The Surprisingly Mundane Genetic 'Secrets' of Earth's Oldest People

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While genomic research on the super-old is still in its very early stages, what's most fascinating is what the researchers are not finding.

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Ninety is old. One hundred is very old. But 114 -- that is the rarest of ages. Of the 7,000,000,000 people on Earth, four (FOUR!) have reached that plateau. Recently, the genomes of two 114-year-olds were published by a Boston University team in Frontiers in Genetics of Aging. Though one older person is believed to have had her genome sequenced, the new duo are the oldest people to have had their genomes published.

People who live past 110, so-called supercentenarians, are sought after by scientists who want to know what clues their genomes might hold for how to make everyone healthier and longer-lived. These two subjects were drawn from a larger group of 115 supercentenarians within the New England Centenarian Study. It has taken the researchers 15 years to build up this long list of very, very, very long-lived people.

While genomic research on the super-old is in its very early stages, what's fascinating is what the researchers are not finding. These people's genomes are fundamentally the same as other people's. They are clearly very special, but not in ways that are obvious.

People who live past 110 are sought after by scientists who want to know what clues their genomes might hold.

"We tried to see whether these two genome sequences differ in something dramatic, like major structural or functional differences, but we didn't see any major differences," explained Boston University statistician Paola Sebastiani, who worked on the new paper. "They also don't differ in the number of disease-associated variants. We have seen this several times now. People who live very long carry as many disease pre-disposing variants as people in the general population."

One of the patients had a gene variation associated with higher rates of colon cancer and was, in fact, diagnosed with advanced colon cancer in his 70s. "The cancer was treated with surgery and this person went on to live another 40 years."

"They must have something that allows them to avoid the bad effects of variants associated with diseases," Sebastiani said.

If we know one thing, it's that such things are not the result of individual gene variations but require many different genes acting in concert.

"It's a phenomenon where many things go right at the same time. These people retain their cognitive functions until the end of their lives. They do not have cardiovascular disease. Parkinson's disease is totally absent," said Sebastiani. "When you see many genes involved, even if we have variants that are common in the population, you have to have them all at the same time. That becomes very, very rare."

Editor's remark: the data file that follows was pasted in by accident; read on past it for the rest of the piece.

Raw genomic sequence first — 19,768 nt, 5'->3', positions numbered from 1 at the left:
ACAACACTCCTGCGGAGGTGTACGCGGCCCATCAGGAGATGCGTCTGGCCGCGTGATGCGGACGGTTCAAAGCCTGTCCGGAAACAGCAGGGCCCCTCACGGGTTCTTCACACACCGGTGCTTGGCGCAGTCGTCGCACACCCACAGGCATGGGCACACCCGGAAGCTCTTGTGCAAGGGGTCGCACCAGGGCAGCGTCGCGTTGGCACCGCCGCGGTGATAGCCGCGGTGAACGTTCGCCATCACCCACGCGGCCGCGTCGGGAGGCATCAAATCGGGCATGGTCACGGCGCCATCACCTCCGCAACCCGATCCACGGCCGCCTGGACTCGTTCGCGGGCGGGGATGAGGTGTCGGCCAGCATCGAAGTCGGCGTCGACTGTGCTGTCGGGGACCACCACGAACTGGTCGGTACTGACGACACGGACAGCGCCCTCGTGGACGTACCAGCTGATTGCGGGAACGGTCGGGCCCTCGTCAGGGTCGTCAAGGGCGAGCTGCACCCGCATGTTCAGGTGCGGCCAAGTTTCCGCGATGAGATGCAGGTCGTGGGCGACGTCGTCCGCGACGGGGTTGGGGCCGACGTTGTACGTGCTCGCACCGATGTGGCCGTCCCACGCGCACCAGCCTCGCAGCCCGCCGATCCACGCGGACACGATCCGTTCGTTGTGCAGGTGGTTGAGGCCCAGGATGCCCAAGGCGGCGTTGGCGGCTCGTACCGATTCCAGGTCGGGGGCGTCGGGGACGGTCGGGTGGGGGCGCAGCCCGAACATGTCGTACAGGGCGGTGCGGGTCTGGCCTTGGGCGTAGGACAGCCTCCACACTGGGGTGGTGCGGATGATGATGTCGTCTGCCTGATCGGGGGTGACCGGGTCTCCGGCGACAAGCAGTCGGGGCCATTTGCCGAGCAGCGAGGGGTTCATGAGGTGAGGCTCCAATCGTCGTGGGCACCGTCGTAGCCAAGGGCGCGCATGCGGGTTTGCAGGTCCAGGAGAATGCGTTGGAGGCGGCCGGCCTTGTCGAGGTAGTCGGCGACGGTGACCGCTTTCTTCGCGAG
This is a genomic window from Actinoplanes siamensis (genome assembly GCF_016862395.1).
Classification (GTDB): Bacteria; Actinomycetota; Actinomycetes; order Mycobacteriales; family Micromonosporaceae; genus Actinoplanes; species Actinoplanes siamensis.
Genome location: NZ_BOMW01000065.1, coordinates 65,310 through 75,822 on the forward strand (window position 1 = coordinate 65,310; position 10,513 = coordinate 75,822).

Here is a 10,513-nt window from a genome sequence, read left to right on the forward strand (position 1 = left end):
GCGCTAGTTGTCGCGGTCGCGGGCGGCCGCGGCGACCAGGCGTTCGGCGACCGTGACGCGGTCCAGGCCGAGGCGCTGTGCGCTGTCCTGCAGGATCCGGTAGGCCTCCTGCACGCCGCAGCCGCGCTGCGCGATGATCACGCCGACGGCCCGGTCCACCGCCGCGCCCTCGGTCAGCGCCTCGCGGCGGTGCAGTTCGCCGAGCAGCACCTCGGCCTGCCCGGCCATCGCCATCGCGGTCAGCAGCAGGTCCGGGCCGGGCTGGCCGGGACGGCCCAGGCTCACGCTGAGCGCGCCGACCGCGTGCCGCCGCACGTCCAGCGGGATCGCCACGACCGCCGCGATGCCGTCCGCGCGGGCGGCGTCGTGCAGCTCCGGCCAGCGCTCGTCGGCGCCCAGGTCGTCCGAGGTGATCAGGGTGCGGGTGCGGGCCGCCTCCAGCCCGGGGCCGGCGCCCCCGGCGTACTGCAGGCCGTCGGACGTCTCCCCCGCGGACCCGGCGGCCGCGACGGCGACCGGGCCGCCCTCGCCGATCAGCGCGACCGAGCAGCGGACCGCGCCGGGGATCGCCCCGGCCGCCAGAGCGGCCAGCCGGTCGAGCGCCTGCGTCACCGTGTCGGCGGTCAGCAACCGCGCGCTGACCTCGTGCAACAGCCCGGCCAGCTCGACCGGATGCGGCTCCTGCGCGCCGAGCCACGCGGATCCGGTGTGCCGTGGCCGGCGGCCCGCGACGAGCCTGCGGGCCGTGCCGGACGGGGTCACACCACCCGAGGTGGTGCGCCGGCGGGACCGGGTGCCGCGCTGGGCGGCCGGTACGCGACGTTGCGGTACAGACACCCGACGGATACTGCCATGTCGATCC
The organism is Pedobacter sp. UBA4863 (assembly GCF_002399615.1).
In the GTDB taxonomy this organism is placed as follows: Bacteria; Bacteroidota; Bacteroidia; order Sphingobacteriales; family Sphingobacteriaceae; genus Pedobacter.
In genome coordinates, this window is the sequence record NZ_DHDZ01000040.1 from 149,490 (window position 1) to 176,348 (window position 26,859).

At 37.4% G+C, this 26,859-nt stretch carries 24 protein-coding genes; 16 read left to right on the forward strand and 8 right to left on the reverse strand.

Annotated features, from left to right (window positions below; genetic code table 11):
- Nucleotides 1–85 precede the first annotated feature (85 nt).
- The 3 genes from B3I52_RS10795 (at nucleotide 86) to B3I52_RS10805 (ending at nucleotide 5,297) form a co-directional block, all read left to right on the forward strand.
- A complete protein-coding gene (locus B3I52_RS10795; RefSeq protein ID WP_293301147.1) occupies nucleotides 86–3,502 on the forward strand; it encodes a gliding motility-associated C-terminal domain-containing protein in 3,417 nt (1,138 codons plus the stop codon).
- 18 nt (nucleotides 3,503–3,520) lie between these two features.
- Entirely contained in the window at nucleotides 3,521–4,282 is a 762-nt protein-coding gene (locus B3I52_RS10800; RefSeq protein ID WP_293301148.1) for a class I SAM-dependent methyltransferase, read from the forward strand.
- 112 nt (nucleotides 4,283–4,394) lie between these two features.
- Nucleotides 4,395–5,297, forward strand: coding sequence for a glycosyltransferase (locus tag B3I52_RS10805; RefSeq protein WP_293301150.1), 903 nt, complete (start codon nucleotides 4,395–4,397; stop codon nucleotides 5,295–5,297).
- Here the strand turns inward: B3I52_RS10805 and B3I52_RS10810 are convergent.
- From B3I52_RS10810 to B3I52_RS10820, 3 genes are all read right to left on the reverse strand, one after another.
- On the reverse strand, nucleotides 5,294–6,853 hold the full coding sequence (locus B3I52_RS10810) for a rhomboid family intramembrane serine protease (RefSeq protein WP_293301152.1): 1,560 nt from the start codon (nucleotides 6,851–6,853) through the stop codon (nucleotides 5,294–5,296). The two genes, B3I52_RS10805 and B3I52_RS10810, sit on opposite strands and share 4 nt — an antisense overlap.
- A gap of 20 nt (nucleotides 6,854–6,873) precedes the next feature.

Think of it like a lottery where you need to get a hundred or a thousand numbers correct. It's not hard to get a few right, but getting them all is remarkably improbable. (Also, you have to not get hit by a bus or killed in a war while you wait to see if you won.)

The supercentenarians are particularly interesting to people who study genetics because, as Sebastiani explained to me, they help find the genetic signal amid the environmental noise that partially determines how long a person lives.

"If reaching the average life expectancy, in the 80s in this country, the environment plays a major component. Your genes say very little about your ability to live that long," Sebastiani said. "When you look at older and older ages, in the tradeoff between environment and genetics, the genetics play a bigger and bigger role."

With the rapidly falling costs of gene sequencing, the field of centenerian genomics is about to explode. The Archon X-Prize aims to sequence the genomes of 100 centenarians. It's a good thing the old-timers are so willing to donate to researchers.

"These are very frail subjects," Sebastiani said. "To take blood from them is quite tough, but when they can physically sustain this, they are happy to help science."

Image: Vladru/Shutterstock.

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Alexis C. Madrigal

Alexis Madrigal is the deputy editor of TheAtlantic.com, where he also oversees the Technology Channel. He's the author of Powering the Dream: The History and Promise of Green Technology. More

The New York Observer has called Madrigal "for all intents and purposes, the perfect modern reporter." He co-founded Longshot magazine, a high-speed media experiment that garnered attention from The New York Times, The Wall Street Journal, and the BBC. While at Wired.com, he built Wired Science into one of the most popular blogs in the world. The site was nominated for best magazine blog by the MPA and best science Web site in the 2009 Webby Awards. He also co-founded Haiti ReWired, a groundbreaking community dedicated to the discussion of technology, infrastructure, and the future of Haiti.

He's spoken at Stanford, CalTech, Berkeley, SXSW, E3, and the National Renewable Energy Laboratory, and his writing was anthologized in Best Technology Writing 2010 (Yale University Press).

Madrigal is a visiting scholar at the University of California at Berkeley's Office for the History of Science and Technology. Born in Mexico City, he grew up in the exurbs north of Portland, Oregon, and now lives in Oakland.

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